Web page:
All eyes on Autumn budget as GDP contracts in Q3

All eyes on Autumn budget as GDP contracts in Q3

Andrew McRae

The latest figures from the Office for National Statistics (ONS) have shown that the UK economy contracted 0.2% in Q3 between July and September.

The UK’s GDP fell by 0.6% in September alone. The information and communication sector was the worst affected and services output dropped 0.8%, causing the greatest impact on the economic situation.

The Federation of Small Business’ (FSB) Scotland policy chair Andrew McRae commented: “Though the onset of a recession doesn’t come as a great shock, that doesn’t make it any less worrying.”

Mr McRae continued: “All eyes will therefore be on next week’s Autumn Statement and the Scottish Government’s Budget next month – they must not shy away from pro-growth measures. We want to ensure that small businesses aren’t burdened with additional taxes that will deplete their already low reserves or onerous regulations that will stand in the way of them running their business.

“Decision makers at all levels must unlock the potential of small businesses to survive the tough winter ahead and lead the way to economic recovery in the spring.”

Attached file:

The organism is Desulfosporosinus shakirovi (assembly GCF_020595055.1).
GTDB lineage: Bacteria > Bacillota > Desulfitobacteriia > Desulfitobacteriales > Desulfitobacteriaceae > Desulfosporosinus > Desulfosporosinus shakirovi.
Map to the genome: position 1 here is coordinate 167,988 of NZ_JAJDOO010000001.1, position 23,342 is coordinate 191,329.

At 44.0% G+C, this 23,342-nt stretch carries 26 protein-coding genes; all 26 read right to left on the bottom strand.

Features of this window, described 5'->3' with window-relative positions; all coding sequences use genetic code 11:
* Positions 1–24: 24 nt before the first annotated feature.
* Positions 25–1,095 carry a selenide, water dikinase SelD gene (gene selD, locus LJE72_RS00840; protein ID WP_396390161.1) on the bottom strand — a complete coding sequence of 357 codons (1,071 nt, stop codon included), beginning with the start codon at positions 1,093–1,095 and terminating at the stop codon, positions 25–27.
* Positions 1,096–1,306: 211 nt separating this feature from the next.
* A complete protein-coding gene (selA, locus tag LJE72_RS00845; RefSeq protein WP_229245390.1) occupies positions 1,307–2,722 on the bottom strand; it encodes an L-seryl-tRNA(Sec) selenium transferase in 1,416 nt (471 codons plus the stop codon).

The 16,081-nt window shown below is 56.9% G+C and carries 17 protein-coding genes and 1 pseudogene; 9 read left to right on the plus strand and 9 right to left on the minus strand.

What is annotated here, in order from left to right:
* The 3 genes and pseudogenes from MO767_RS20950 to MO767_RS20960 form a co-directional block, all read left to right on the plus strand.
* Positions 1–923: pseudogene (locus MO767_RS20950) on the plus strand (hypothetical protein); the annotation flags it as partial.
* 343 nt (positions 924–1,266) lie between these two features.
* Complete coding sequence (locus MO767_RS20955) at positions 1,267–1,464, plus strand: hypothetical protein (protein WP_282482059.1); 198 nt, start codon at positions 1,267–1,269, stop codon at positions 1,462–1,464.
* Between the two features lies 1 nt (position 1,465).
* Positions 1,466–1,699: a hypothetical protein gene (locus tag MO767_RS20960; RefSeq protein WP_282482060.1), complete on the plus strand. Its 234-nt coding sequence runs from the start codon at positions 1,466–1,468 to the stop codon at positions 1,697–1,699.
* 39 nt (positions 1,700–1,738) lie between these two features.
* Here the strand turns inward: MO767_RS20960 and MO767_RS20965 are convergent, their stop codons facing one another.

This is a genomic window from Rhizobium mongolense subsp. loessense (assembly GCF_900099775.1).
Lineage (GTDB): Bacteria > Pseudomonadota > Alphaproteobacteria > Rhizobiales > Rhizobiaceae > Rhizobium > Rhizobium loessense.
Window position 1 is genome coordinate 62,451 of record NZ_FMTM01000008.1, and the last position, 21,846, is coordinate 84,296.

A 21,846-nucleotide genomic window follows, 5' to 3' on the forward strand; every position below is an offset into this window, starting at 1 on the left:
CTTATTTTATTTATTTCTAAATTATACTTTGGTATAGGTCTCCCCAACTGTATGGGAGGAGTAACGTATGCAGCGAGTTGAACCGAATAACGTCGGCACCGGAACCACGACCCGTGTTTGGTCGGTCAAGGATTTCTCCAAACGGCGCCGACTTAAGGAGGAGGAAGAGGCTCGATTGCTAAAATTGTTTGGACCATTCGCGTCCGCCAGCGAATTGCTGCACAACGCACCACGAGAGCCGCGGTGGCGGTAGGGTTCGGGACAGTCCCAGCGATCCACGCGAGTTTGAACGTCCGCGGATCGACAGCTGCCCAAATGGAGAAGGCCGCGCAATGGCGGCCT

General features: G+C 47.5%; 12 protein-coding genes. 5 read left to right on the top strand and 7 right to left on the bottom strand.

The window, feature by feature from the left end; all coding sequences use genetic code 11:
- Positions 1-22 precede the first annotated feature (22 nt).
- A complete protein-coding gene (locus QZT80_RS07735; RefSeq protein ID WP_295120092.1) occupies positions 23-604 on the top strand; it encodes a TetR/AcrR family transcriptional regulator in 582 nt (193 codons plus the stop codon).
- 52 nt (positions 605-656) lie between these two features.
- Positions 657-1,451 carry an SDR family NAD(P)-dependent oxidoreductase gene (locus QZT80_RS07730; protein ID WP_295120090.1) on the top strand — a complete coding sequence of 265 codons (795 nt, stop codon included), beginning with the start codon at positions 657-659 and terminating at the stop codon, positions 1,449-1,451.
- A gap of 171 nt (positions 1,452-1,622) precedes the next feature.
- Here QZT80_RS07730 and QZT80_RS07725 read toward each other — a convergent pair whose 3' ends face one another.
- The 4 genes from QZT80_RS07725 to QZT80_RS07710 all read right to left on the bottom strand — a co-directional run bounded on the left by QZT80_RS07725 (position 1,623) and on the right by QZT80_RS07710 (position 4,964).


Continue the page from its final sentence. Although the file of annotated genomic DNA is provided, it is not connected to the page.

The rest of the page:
Martin Beck, chief economic advisor to the EY ITEM Club, said: “With an additional bank holiday in September and spending power under pressure from high inflation, a poor performance from GDP was almost a given. In practice, a 0.6% month-on-month fall in output was worse than the consensus prediction of a 0.4% decline.

“However, while September’s performance meant the economy shrank 0.2% in Q3, the quarterly outturn was less severe than expected, reflecting upward revisions to output in July and August. But Q3’s drop was the first since lockdown afflicted Q1 2021 and left the economy 0.4% smaller than its pre-pandemic size in Q4 2019.

“Moreover, consumer spending fell 0.5% in Q3, compared with a 0.2% rise in the previous quarter, indicating the impact of cost-of-living pressures. Business investment also fell, although there was a big positive contribution to GDP from net trade.

Mr Beck concluded: “Q4 should enjoy a normal complement of working days, delivering a mechanical boost to GDP. But with consumers and businesses under pressure from high inflation, rising interest rates and energy bills, and the housing market facing a correction – the EY ITEM Club expects output to continue to fall over the first half of next year.

“If the Government tightens fiscal policy aggressively in the near-term in the Autumn Statement on November 17, the mild recession that the EY ITEM Club anticipates could become a more serious downturn.”

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